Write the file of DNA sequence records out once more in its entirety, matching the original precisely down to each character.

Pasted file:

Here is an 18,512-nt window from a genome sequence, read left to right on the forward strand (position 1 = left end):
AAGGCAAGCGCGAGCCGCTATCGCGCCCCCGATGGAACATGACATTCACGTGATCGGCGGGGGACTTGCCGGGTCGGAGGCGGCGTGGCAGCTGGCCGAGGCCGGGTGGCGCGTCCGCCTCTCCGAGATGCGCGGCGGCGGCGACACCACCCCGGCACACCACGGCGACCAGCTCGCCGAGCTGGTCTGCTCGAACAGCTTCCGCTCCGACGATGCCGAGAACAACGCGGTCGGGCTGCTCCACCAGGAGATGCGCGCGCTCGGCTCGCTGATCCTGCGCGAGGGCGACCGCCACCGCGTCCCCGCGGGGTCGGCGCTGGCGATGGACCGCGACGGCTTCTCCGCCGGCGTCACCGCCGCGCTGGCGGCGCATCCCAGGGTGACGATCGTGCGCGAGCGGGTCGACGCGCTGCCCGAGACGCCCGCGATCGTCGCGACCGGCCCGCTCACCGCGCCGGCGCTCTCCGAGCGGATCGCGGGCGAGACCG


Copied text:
Here is an 18,512-nt window from a genome sequence, read left to right on the forward strand (position 1 = left end):
AAGGCAAGCGCGAGCCGCTATCGCGCCCCCGATGGAACATGACATTCACGTGATCGGCGGGGGACTTGCCGGGTCGGAGGCGGCGTGGCAGCTGGCCGAGGCCGGGTGGCGCGTCCGCCTCTCCGAGATGCGCGGCGGCGGCGACACCACCCCGGCACACCACGGCGACCAGCTCGCCGAGCTGGTCTGCTCGAACAGCTTCCGCTCCGACGATGCCGAGAACAACGCGGTCGGGCTGCTCCACCAGGAGATGCGCGCGCTCGGCTCGCTGATCCTGCGCGAGGGCGACCGCCACCGCGTCCCCGCGGGGTCGGCGCTGGCGATGGACCGCGACGGCTTCTCCGCCGGCGTCACCGCCGCGCTGGCGGCGCATCCCAGGGTGACGATCGTGCGCGAGCGGGTCGACGCGCTGCCCGAGACGCCCGCGATCGTCGCGACCGGCCCGCTCACCGCGCCGGCGCTCTCCGAGCGGATCGCGGGCGAGACCG